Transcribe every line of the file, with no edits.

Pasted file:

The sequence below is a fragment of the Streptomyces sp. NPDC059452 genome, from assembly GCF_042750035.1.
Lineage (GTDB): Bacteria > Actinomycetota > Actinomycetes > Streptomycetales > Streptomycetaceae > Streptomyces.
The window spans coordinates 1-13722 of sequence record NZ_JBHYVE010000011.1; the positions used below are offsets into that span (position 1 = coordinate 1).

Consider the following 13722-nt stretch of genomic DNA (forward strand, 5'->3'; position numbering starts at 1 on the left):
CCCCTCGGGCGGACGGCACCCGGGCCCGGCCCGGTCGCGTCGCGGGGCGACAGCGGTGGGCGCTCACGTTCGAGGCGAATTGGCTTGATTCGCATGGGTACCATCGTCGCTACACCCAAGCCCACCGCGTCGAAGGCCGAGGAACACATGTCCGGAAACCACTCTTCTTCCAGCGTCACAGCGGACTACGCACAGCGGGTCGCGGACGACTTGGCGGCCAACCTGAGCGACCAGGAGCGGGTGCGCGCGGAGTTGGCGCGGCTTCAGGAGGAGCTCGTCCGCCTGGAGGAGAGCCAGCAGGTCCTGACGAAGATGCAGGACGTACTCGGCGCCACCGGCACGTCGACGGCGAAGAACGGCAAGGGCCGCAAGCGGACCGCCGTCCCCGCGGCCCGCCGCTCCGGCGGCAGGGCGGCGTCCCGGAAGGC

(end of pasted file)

The sequence below is a fragment of the Streptomyces sp. NPDC059452 genome, from assembly GCF_042750035.1.
Lineage (GTDB): Bacteria > Actinomycetota > Actinomycetes > Streptomycetales > Streptomycetaceae > Streptomyces.
The window spans coordinates 1-13722 of sequence record NZ_JBHYVE010000011.1; the positions used below are offsets into that span (position 1 = coordinate 1).

Consider the following 13722-nt stretch of genomic DNA (forward strand, 5'->3'; position numbering starts at 1 on the left):
CCCCTCGGGCGGACGGCACCCGGGCCCGGCCCGGTCGCGTCGCGGGGCGACAGCGGTGGGCGCTCACGTTCGAGGCGAATTGGCTTGATTCGCATGGGTACCATCGTCGCTACACCCAAGCCCACCGCGTCGAAGGCCGAGGAACACATGTCCGGAAACCACTCTTCTTCCAGCGTCACAGCGGACTACGCACAGCGGGTCGCGGACGACTTGGCGGCCAACCTGAGCGACCAGGAGCGGGTGCGCGCGGAGTTGGCGCGGCTTCAGGAGGAGCTCGTCCGCCTGGAGGAGAGCCAGCAGGTCCTGACGAAGATGCAGGACGTACTCGGCGCCACCGGCACGTCGACGGCGAAGAACGGCAAGGGCCGCAAGCGGACCGCCGTCCCCGCGGCCCGCCGCTCCGGCGGCAGGGCGGCGTCCCGGAAGGC